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[See proposed memclear solution] Clear() on large NativeMultiHashMaps is causing performance issues.

Discussion in 'Data Oriented Technology Stack' started by Mr-Mechanical, Feb 12, 2019.

  1. Mr-Mechanical

    Mr-Mechanical

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    Hi,

    I'm developing an algorithm which heavily relies on NativeMultiHashMaps (at least somewhat similar to BoidsSystem use case).

    The main concern is that the HashMap has to be reset every frame which causes a major performance obstacle when using Clear(). This issue only applies to large hashmaps. Perhaps this doesn't have to be the case.

    Any suggestions for a workaround on clearing hashmaps? I've tried disposing and reallocating with Allocator.TempJob and it is understandably less optimal for performance than Clear(). Is Clear() doing something significant with regards to performance? How shall I address this issue? Is there another path to "resetting" the HashMap without affecting performance?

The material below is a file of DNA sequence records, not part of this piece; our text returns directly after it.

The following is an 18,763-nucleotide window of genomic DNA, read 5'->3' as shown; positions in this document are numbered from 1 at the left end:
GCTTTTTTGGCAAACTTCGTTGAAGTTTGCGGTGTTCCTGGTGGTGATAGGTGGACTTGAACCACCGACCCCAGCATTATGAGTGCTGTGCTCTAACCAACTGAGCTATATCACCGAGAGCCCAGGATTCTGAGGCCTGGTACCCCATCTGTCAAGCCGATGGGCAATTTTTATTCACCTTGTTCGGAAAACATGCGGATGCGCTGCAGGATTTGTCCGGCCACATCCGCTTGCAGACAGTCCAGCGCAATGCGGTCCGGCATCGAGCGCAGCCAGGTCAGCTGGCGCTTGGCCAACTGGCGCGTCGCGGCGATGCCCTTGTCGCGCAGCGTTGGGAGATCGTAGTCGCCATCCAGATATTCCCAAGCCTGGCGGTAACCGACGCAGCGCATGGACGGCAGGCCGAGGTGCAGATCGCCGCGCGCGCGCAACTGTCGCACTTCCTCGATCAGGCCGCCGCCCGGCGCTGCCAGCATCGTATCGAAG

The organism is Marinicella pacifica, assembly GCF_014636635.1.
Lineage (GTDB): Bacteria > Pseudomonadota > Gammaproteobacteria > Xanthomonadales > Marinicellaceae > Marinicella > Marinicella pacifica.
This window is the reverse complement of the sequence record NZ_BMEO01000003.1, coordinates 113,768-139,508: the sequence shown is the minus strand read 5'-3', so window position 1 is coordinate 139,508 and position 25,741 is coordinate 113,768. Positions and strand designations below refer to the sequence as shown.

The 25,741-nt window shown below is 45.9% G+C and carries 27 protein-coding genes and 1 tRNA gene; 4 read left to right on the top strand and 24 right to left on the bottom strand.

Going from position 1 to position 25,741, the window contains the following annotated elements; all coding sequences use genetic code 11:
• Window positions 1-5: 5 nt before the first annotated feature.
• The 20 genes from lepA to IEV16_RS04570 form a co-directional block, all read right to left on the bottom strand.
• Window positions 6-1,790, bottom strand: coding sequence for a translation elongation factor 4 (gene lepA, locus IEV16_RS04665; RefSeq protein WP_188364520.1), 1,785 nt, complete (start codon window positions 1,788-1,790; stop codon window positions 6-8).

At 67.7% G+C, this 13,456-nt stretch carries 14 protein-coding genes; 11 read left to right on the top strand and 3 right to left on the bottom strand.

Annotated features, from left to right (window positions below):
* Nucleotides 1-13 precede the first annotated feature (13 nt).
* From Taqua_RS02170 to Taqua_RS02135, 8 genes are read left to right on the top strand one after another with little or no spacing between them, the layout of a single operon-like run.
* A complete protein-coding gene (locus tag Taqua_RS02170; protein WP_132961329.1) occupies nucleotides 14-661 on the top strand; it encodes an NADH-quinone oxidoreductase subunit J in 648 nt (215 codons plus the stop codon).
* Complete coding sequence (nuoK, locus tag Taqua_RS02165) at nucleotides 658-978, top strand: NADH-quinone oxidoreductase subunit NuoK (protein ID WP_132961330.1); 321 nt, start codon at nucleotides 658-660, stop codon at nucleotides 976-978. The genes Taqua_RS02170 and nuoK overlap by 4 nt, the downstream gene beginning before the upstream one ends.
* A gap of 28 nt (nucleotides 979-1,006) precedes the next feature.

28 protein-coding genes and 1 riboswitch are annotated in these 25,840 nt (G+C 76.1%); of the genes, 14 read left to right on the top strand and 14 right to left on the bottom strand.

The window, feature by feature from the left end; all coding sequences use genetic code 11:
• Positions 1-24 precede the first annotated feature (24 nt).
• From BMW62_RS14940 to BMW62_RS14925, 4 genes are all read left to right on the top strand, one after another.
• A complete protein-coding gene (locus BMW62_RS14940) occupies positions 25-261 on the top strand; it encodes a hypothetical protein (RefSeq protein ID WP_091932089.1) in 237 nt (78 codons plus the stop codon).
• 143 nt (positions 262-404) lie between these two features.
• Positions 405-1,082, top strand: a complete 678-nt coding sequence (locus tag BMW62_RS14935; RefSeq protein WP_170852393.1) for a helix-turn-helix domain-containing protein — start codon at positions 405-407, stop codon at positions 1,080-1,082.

Thanks, the advice is appreciated!
     
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  2. tertle

    tertle

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    Clear requires iterating the entire hashmap so there are definitely performance issues for large maps.
    Allocating a hashmap also calls Clear() so it's going to have the same issues and just adds an extra allocation on top of Clear.

    I'm unaware of any workarounds for large hashmaps.
     
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  3. sngdan

    sngdan

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    @tertle - I never used you event system, but if I understand it right, I could create an entity for each "Key" with a buffer array for the values?

    Q1: would that be any faster?
    Q2: would it introduce 1-frame delay?
     
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  4. tertle

    tertle

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    No idea if that would be faster, it's an interesting use I haven't considered.
    They are usually 1 frame delayed, but you could keep it same frame by executing after the EndBarrierSystem
     
    Last edited: Feb 12, 2019
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  5. tertle

    tertle

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    If you've ever looked at source, it's pretty obvious what the problem is

    Code (CSharp):